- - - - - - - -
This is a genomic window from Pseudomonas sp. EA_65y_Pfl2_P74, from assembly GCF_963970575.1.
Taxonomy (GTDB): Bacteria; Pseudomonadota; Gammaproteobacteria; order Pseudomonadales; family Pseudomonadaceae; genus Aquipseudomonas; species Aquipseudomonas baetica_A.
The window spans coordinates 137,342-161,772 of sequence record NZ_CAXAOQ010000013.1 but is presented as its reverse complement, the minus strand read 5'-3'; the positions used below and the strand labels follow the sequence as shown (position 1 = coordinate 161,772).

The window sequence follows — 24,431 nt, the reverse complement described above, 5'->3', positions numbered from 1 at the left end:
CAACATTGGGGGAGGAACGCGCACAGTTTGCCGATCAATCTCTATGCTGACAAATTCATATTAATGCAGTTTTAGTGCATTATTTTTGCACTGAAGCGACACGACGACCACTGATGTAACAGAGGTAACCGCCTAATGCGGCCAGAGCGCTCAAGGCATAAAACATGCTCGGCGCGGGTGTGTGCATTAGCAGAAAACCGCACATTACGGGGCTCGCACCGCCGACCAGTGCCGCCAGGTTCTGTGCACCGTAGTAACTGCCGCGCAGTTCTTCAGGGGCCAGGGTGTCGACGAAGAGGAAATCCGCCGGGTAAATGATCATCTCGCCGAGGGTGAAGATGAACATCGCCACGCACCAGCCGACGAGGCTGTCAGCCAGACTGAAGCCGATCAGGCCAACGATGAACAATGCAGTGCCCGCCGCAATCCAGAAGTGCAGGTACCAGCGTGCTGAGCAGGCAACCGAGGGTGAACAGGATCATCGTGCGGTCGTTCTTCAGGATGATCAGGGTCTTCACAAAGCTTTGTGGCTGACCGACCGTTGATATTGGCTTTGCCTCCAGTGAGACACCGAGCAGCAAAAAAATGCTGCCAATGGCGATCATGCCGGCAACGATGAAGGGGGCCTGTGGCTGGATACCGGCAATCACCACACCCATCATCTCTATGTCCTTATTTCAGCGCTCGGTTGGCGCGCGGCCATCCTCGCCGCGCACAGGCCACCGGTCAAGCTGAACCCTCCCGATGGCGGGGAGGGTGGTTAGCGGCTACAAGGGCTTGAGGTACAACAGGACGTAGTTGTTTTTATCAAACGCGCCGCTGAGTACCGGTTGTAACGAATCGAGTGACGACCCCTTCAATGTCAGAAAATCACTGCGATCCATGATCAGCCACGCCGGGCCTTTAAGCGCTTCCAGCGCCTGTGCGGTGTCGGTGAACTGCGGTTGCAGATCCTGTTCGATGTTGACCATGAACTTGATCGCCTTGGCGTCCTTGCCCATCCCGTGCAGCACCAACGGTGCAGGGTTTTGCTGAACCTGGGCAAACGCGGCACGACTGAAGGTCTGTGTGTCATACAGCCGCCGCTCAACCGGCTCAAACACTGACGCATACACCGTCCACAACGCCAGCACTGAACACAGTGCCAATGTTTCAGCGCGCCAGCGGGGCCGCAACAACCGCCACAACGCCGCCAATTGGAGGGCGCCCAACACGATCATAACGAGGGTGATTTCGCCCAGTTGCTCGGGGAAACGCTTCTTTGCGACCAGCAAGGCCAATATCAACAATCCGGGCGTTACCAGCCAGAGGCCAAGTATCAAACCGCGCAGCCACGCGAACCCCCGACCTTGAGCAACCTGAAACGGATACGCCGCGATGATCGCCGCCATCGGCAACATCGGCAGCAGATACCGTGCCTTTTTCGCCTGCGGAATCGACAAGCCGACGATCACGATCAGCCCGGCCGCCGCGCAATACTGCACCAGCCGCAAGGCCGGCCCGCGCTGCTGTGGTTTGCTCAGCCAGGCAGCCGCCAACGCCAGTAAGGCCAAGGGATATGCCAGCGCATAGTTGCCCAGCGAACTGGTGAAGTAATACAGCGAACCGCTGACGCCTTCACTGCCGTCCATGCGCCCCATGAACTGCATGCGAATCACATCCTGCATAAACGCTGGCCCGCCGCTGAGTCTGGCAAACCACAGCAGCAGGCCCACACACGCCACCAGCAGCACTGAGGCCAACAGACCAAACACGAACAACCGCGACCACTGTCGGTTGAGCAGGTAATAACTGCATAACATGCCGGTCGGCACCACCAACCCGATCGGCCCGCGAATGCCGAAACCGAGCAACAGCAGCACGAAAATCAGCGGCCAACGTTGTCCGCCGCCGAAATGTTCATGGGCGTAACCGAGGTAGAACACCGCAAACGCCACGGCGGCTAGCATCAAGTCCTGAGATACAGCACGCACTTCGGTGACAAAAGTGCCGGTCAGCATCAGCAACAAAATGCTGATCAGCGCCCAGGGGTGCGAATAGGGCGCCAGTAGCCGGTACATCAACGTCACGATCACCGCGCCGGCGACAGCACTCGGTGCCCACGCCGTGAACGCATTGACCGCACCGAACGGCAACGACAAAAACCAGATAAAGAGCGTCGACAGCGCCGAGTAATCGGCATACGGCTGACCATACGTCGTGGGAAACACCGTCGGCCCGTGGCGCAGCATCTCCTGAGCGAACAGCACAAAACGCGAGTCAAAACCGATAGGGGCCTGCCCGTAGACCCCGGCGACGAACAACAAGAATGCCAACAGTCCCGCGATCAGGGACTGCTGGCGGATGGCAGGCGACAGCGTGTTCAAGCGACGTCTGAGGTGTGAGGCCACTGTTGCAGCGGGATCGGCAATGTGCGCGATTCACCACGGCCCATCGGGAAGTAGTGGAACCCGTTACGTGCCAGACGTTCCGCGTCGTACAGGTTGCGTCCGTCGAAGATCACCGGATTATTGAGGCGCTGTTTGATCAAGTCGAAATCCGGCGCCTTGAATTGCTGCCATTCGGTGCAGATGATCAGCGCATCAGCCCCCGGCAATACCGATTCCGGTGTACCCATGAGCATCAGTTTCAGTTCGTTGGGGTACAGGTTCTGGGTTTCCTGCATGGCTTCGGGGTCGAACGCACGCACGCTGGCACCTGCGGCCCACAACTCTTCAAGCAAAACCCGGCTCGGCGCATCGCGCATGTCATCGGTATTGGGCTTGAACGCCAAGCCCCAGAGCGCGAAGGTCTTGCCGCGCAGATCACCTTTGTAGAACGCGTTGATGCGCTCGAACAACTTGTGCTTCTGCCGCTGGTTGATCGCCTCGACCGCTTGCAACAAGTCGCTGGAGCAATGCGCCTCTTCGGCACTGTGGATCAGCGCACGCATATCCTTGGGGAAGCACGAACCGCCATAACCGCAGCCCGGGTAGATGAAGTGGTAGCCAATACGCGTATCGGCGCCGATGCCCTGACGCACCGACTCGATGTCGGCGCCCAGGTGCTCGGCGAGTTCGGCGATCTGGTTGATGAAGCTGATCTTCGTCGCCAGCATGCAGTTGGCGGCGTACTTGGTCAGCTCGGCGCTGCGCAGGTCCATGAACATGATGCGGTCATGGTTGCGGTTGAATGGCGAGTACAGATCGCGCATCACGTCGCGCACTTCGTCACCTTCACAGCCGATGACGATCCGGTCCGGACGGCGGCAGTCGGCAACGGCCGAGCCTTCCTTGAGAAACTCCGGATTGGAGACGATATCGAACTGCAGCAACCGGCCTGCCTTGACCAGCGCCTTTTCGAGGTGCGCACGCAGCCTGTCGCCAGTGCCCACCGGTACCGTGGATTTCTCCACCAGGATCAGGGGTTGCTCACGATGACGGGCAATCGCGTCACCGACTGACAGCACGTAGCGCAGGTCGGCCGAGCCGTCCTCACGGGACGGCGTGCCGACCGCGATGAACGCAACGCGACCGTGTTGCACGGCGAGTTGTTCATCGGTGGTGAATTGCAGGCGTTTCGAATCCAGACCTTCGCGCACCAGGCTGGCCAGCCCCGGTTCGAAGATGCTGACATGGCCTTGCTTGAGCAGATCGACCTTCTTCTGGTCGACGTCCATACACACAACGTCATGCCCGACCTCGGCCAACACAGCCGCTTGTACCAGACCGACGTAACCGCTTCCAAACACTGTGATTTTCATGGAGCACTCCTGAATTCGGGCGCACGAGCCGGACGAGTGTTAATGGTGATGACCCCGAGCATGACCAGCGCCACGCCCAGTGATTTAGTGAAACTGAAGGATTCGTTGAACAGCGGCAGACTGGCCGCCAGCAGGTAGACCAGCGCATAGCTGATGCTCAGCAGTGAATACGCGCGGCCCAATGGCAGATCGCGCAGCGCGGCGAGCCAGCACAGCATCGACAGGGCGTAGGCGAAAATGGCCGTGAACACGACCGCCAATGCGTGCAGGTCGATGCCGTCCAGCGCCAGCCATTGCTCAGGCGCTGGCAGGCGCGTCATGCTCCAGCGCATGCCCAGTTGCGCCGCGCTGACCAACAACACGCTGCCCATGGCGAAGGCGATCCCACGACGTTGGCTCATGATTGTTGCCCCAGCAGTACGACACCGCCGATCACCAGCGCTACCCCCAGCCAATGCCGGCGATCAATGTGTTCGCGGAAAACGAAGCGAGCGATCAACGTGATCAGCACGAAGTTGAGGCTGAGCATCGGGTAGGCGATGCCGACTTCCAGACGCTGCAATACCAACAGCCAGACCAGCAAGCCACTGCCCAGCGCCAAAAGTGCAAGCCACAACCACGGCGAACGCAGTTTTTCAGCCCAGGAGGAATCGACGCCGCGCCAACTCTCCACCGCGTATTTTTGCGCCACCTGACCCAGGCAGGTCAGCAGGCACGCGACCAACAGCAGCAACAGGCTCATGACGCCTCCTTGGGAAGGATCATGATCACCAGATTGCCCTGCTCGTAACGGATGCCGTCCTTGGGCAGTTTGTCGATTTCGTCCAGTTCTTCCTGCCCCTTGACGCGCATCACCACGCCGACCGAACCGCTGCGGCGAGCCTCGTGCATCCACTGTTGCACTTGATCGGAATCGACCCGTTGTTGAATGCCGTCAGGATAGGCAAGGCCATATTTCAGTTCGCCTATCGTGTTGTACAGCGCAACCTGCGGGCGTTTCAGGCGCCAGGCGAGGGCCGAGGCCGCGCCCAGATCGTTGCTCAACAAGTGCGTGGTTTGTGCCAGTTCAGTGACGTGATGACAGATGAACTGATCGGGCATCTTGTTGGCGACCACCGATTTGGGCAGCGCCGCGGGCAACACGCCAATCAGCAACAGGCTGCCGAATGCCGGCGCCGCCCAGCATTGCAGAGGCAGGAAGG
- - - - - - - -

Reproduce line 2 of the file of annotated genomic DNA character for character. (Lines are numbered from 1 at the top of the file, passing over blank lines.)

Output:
Taxonomy (GTDB): Bacteria; Pseudomonadota; Gammaproteobacteria; order Pseudomonadales; family Pseudomonadaceae; genus Aquipseudomonas; species Aquipseudomonas baetica_A.